, Volume 25, Issue 11, pp 1140-1141,
Open Access This content is freely available online to anyone, anywhere at any time.
Date: 10 Aug 2010

Assessing Coronary Risk Assessment: What's Next?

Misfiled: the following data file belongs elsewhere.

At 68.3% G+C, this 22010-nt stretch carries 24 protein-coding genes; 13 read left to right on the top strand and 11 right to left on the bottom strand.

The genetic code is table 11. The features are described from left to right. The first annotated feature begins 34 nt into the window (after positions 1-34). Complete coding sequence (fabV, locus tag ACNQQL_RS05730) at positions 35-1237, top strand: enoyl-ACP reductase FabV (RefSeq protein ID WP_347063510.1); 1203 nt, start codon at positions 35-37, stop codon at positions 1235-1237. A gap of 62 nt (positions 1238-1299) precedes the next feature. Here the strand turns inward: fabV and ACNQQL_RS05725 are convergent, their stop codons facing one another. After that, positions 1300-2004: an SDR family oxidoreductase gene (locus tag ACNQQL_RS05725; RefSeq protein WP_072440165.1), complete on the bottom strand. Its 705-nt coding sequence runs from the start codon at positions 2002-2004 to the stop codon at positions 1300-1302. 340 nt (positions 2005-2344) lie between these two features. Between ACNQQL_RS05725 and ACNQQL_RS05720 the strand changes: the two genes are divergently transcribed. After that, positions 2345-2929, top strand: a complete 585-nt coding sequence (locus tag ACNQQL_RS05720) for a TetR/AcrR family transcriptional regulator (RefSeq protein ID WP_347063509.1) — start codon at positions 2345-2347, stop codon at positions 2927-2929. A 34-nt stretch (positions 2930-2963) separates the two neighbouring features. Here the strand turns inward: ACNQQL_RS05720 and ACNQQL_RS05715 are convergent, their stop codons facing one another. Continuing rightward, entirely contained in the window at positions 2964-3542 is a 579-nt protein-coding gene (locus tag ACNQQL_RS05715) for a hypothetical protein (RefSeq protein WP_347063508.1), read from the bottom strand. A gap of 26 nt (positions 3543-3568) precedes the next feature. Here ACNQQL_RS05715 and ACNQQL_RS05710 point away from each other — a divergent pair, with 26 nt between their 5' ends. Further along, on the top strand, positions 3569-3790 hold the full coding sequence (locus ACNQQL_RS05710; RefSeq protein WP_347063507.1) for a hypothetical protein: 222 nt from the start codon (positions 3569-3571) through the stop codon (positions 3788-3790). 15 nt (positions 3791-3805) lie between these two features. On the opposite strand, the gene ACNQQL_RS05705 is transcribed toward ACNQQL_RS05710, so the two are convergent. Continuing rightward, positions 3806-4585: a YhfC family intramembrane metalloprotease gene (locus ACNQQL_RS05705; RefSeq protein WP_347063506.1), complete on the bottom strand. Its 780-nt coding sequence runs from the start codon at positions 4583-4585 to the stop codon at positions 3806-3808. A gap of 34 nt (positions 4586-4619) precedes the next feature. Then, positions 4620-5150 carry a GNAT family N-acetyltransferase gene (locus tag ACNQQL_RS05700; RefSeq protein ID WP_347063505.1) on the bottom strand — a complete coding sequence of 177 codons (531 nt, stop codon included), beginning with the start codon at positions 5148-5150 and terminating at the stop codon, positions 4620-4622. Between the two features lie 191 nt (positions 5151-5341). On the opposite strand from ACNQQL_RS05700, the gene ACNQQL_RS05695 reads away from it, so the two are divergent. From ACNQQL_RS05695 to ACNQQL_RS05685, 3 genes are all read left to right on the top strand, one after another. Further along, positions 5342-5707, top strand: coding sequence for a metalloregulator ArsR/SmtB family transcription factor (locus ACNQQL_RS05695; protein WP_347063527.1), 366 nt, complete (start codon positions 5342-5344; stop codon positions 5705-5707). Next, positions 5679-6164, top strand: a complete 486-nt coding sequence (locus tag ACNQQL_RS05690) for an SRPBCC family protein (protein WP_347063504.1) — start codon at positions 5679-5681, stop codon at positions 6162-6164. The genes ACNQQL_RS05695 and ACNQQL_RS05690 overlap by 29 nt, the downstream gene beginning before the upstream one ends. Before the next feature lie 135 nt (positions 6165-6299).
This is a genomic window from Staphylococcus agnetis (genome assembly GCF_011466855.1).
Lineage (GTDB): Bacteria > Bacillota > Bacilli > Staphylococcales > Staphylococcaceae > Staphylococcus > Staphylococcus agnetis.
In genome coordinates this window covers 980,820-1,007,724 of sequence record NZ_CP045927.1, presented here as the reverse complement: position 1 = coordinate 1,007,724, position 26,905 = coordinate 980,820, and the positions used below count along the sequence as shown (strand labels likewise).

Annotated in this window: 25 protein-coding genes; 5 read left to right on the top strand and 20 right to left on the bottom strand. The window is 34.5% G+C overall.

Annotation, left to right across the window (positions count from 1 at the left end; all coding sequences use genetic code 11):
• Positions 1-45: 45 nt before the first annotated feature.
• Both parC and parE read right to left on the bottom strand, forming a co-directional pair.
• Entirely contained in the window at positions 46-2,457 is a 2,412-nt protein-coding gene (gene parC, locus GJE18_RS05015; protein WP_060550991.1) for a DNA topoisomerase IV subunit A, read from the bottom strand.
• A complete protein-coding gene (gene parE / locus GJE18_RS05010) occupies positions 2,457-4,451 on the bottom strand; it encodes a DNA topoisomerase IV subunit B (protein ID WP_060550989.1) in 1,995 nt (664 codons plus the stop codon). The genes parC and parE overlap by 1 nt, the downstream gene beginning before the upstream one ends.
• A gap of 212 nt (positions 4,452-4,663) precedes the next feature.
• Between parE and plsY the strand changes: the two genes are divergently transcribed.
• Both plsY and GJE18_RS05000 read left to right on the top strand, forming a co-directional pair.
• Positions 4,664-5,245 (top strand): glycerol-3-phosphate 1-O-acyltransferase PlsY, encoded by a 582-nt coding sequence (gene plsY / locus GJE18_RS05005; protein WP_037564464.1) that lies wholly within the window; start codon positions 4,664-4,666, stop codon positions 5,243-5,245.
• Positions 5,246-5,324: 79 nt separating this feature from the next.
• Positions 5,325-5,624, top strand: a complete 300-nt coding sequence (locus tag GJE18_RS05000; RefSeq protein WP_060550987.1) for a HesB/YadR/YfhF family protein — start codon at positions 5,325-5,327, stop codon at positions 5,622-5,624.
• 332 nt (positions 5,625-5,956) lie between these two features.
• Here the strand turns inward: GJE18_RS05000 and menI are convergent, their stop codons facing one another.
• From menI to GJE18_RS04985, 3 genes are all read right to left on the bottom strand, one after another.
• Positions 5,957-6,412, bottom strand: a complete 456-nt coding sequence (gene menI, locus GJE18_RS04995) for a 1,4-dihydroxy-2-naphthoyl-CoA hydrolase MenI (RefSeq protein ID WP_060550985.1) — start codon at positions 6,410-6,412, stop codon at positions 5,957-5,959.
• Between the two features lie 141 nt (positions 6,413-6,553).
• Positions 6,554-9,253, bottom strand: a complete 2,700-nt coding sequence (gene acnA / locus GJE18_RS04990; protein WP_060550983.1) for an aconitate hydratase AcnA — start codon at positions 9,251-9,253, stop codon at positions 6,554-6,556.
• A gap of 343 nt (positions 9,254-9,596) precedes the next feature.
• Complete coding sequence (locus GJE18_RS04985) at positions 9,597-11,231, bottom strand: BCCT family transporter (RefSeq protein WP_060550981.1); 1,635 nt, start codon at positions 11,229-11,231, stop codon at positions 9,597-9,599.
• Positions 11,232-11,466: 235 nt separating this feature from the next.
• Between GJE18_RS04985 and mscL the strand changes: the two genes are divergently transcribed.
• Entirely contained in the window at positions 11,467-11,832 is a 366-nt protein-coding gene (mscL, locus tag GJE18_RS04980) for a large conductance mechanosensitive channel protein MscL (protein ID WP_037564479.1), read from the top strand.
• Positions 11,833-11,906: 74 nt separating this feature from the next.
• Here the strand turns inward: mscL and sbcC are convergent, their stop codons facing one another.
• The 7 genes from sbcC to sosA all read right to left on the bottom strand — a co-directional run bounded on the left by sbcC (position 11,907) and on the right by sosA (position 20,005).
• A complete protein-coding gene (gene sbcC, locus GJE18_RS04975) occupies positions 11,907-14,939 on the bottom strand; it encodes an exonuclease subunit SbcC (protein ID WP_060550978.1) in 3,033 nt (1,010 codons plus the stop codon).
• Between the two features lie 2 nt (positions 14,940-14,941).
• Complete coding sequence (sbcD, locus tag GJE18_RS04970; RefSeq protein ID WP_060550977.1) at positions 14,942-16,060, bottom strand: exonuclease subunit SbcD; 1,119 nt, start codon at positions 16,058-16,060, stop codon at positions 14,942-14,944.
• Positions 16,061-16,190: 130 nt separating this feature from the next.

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One of the most important findings to come out of the landmark Framingham Heart Study was the development of tools to predict patients’ risk of developing coronary artery disease (CHD).1 By analyzing data across multiple CHD risk factor categories derived from this prospective cohort, it became possible to predict patients’ 10-year risk for CHD; the prediction model was based on a set of parameter estimates for each risk factor and combinations of risk factors.2 Wilson et al. recognized if physicians were to use these tools for clinical decision-making that they needed to be quick and easy to use. In 1998, they published the sex-specific Framingham Risk Scoring (FRS) system.3 FRS involved converting the parameter estimates from the original prediction model into whole numbers (points) that could then be summed and converted into a 10-year risk. Scoring algorithms using these points are available in print, online and through hand-held electronic devices. Use of FRS point scoring was pro